Beneficiaries of international protection face challenges leaving government accommodation, research finds

10 Jun 2024

Research published today by EMN Ireland/ESRI found that a large number of beneficiaries of international protection are struggling to move out of government-provided accommodation into autonomous housing.

As of January 2024, almost 6,000 people with international protection status who could in principle move on to autonomous housing were living in government-provided International Protection Accommodation Service (IPAS) accommodation. This was approximately 22% of the total residents, a significant increase from 2020, when around 14% of those in IPAS accommodation had this status.

Barriers to accessing housing

A lack of supply, of social housing and affordable private rental housing, was the primary barrier identified. Other mainstream barriers included the inadequacy of mainstream support services such as Housing Assistance Payments (HAP), overburdened services and a lack of knowledge or clarity in local authorities about the rights and entitlements of refugees.

Several barriers identified for this group are related to the system for accommodating and integrating beneficiaries of international protection. These include: the dispersal system, which does not consider long-term housing, employment or services in the area; the practice of transferring refugees to different accommodation after 1-2 years with status; and a lack of coordination and planning for reunified families. Other barriers identified for this group included language barriers and a lack of access to information and networks, discrimination by landlords, and psychological issues.

Providing support: challenges and good practices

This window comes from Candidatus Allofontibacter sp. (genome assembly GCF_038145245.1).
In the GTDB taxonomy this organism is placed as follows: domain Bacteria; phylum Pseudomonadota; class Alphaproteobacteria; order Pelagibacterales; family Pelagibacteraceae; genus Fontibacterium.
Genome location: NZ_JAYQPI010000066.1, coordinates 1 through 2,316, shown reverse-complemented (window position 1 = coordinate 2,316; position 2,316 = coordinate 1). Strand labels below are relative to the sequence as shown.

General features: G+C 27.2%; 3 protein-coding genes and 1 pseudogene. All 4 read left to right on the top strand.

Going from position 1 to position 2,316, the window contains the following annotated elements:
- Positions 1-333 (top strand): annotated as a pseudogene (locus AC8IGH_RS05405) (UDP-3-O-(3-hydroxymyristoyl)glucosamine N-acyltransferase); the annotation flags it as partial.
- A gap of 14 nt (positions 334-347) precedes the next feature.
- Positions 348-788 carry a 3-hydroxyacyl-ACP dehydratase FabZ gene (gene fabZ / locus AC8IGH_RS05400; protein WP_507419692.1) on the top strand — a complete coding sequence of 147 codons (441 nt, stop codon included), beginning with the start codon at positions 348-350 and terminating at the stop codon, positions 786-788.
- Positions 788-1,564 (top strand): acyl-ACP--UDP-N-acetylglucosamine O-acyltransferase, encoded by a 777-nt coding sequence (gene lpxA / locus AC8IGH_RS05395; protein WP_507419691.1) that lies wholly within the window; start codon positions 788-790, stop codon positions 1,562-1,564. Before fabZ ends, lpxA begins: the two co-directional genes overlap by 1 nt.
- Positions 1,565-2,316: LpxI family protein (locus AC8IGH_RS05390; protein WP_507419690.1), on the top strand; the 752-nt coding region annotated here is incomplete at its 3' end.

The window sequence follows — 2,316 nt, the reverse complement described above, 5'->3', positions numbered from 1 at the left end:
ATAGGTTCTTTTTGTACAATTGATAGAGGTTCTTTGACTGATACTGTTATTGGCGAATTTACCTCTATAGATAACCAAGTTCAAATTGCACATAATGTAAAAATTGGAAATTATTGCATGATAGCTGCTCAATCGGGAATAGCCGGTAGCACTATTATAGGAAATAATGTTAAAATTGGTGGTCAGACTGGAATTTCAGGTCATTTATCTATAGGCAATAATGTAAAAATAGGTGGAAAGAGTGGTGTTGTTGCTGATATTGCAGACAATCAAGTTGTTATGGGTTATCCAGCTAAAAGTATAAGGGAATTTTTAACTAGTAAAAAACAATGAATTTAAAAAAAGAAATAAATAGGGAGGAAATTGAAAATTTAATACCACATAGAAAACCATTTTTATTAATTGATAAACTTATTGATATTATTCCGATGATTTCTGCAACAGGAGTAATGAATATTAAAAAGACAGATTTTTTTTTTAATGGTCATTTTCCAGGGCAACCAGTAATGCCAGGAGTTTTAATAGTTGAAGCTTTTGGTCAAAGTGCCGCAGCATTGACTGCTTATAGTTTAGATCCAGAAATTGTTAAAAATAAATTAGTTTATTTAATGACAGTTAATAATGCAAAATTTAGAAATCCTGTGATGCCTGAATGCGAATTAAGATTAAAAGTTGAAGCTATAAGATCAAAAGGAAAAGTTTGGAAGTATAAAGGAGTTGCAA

The research also looked at challenges and good practices in providing support for this group. Challenges for service providers for this group included:

  • A lack of resources and high staff turnover for NGOs and local authorities;
  • Inconsistency between the approaches of different local authorities and/or lack of clarity among local authorities about the entitlements of this group.

Good practices reported included:

  • The introduction of permanent, DCEDIY-funded integration teams in every local authority.
  • Multistakeholder/multiagency approaches and coordination mechanisms such as the interdepartmental working group that was set up for beneficiaries of temporary protection.
  • Community integration forums which were set up to respond to the COVID-19 pandemic and have been repurposed to support the integration of beneficiaries of temporary protection from Ukraine and international protection applicants.

Nevertheless, the research found that some refugees were able to move on, with approximately 2,000 people progressing from IPAS accommodation in 2023. However, the research also demonstrated that there was no mechanism to track the outcomes of this group once they left IPAS accommodation.

In February, the European Migration Network published an EMN Inform on access to autonomous housing in the context of international protection which provides a comparative overview of policy and practice among EMN Member and Observer Countries.

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